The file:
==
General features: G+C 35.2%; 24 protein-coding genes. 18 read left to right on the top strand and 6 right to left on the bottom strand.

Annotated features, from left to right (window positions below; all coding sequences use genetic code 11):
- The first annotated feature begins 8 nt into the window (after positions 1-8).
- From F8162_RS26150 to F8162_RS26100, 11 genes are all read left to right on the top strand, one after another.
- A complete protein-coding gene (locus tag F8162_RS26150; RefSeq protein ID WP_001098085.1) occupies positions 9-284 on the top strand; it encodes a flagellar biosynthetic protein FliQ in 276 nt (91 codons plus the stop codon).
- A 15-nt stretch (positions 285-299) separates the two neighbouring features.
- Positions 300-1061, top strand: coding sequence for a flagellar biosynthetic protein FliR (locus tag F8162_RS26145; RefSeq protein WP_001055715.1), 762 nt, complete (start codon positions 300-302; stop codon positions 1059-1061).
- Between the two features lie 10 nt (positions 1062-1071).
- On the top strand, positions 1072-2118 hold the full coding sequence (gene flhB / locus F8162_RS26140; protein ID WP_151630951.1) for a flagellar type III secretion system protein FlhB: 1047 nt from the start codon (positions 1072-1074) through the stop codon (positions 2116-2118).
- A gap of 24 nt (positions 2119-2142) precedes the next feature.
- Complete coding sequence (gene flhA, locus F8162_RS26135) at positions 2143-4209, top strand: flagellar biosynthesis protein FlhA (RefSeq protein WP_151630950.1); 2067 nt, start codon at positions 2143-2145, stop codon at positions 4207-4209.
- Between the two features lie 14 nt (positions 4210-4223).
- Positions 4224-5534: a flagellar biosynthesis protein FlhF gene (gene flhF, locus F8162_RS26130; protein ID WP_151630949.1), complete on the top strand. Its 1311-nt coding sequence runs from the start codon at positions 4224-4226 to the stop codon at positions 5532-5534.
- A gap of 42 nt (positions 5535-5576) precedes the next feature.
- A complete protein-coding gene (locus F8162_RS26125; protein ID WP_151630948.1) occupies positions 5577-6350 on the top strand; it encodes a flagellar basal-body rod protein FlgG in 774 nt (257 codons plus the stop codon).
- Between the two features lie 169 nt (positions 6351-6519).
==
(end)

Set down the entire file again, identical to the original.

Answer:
General features: G+C 35.2%; 24 protein-coding genes. 18 read left to right on the top strand and 6 right to left on the bottom strand.

Annotated features, from left to right (window positions below; all coding sequences use genetic code 11):
- The first annotated feature begins 8 nt into the window (after positions 1-8).
- From F8162_RS26150 to F8162_RS26100, 11 genes are all read left to right on the top strand, one after another.
- A complete protein-coding gene (locus tag F8162_RS26150; RefSeq protein ID WP_001098085.1) occupies positions 9-284 on the top strand; it encodes a flagellar biosynthetic protein FliQ in 276 nt (91 codons plus the stop codon).
- A 15-nt stretch (positions 285-299) separates the two neighbouring features.
- Positions 300-1061, top strand: coding sequence for a flagellar biosynthetic protein FliR (locus tag F8162_RS26145; RefSeq protein WP_001055715.1), 762 nt, complete (start codon positions 300-302; stop codon positions 1059-1061).
- Between the two features lie 10 nt (positions 1062-1071).
- On the top strand, positions 1072-2118 hold the full coding sequence (gene flhB / locus F8162_RS26140; protein ID WP_151630951.1) for a flagellar type III secretion system protein FlhB: 1047 nt from the start codon (positions 1072-1074) through the stop codon (positions 2116-2118).
- A gap of 24 nt (positions 2119-2142) precedes the next feature.
- Complete coding sequence (gene flhA, locus F8162_RS26135) at positions 2143-4209, top strand: flagellar biosynthesis protein FlhA (RefSeq protein WP_151630950.1); 2067 nt, start codon at positions 2143-2145, stop codon at positions 4207-4209.
- Between the two features lie 14 nt (positions 4210-4223).
- Positions 4224-5534: a flagellar biosynthesis protein FlhF gene (gene flhF, locus F8162_RS26130; protein ID WP_151630949.1), complete on the top strand. Its 1311-nt coding sequence runs from the start codon at positions 4224-4226 to the stop codon at positions 5532-5534.
- A gap of 42 nt (positions 5535-5576) precedes the next feature.
- A complete protein-coding gene (locus F8162_RS26125; protein ID WP_151630948.1) occupies positions 5577-6350 on the top strand; it encodes a flagellar basal-body rod protein FlgG in 774 nt (257 codons plus the stop codon).
- Between the two features lie 169 nt (positions 6351-6519).